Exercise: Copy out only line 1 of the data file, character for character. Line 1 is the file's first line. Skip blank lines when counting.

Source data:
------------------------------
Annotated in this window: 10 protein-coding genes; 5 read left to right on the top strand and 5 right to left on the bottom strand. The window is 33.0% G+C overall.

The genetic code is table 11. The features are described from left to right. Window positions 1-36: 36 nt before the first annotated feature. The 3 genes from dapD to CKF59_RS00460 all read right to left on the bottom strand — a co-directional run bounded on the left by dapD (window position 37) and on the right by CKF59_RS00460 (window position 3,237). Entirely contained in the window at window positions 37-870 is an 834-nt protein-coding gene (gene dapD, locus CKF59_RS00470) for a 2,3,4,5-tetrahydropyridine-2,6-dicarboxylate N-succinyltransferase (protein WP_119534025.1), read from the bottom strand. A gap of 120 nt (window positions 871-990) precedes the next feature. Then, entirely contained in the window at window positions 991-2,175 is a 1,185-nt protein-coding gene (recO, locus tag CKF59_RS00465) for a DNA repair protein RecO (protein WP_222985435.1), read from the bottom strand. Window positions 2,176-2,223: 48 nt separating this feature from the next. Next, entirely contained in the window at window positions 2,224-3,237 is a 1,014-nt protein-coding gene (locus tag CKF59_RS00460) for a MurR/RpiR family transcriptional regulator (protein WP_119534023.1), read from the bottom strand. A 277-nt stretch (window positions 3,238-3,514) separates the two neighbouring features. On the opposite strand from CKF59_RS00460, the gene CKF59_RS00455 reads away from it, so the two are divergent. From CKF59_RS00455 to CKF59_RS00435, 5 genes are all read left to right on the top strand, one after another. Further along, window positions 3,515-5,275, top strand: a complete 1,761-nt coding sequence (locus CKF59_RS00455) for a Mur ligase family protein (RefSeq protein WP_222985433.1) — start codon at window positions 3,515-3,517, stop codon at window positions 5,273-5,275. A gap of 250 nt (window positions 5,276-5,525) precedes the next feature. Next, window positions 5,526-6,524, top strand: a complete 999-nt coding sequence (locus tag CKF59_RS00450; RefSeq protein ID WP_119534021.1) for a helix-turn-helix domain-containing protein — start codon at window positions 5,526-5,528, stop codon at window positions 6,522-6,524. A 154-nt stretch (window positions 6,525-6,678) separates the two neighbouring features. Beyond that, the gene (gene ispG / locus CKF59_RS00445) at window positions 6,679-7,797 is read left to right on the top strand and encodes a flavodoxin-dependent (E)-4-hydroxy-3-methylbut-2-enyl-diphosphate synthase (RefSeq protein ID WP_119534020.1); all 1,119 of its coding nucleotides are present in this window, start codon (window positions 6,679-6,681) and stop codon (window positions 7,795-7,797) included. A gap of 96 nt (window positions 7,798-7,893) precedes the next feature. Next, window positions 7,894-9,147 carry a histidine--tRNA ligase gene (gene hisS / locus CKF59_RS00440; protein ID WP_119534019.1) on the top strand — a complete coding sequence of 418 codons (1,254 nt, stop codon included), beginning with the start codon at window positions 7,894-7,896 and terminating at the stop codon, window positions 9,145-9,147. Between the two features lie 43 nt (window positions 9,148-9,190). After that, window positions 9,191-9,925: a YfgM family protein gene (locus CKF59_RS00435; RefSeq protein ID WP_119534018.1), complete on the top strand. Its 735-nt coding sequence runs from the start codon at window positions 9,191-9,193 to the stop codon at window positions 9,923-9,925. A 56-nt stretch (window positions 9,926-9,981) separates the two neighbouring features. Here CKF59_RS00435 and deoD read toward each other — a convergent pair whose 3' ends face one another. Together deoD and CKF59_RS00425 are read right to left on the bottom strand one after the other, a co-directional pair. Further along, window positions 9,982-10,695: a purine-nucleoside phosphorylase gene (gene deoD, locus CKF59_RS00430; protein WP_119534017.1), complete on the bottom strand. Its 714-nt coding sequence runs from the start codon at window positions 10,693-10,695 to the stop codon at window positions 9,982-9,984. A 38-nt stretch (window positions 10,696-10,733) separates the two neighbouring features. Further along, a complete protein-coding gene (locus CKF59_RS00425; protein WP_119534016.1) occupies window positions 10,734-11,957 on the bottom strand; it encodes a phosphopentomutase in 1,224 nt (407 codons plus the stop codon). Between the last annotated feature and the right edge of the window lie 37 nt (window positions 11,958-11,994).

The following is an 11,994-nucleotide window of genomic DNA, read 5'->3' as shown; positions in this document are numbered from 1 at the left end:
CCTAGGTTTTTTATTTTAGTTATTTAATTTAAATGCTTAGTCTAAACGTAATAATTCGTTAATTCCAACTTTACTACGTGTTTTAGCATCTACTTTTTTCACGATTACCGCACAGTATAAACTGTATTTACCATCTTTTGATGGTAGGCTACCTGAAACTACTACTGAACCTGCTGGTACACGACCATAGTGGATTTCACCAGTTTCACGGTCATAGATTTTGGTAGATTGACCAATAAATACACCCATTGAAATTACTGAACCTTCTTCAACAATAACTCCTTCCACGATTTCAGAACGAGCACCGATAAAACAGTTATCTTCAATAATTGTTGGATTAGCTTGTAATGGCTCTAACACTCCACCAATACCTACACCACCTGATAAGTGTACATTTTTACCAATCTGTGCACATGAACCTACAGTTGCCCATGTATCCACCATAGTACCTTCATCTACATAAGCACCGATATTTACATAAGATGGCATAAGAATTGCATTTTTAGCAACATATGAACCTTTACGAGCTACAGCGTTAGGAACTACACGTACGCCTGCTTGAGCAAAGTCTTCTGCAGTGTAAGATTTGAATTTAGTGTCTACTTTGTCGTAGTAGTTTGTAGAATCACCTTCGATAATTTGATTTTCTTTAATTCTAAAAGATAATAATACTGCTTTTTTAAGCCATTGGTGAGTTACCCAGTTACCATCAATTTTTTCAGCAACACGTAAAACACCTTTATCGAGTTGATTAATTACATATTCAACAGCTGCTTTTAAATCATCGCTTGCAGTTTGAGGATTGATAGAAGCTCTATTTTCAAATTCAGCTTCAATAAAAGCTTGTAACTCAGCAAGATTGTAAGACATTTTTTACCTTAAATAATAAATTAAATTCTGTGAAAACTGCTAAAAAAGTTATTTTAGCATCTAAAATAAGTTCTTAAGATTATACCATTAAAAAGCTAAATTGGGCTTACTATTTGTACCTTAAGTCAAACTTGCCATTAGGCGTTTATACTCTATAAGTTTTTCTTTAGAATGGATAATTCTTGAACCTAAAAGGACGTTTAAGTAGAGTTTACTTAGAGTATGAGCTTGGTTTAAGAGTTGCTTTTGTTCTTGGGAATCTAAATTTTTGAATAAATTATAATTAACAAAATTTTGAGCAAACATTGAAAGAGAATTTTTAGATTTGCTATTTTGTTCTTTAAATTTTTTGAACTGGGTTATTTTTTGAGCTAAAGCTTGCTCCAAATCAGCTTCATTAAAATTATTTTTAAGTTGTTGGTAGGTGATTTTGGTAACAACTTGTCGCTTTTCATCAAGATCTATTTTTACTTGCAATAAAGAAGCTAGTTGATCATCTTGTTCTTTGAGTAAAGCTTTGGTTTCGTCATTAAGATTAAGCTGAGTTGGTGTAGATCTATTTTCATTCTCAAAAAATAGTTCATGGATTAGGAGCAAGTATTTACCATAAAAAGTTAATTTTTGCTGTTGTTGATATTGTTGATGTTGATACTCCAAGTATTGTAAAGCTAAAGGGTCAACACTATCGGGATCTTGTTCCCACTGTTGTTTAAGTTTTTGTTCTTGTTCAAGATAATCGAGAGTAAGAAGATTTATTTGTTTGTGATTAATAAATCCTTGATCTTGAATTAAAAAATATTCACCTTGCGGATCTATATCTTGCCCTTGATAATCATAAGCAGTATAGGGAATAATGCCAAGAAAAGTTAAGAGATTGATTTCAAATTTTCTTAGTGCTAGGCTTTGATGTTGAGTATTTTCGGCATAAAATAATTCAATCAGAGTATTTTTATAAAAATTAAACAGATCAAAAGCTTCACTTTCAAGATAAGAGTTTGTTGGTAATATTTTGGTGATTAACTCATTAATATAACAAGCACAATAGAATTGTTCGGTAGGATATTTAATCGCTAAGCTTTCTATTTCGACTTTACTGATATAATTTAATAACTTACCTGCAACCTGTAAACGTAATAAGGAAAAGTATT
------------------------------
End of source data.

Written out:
Annotated in this window: 10 protein-coding genes; 5 read left to right on the top strand and 5 right to left on the bottom strand. The window is 33.0% G+C overall.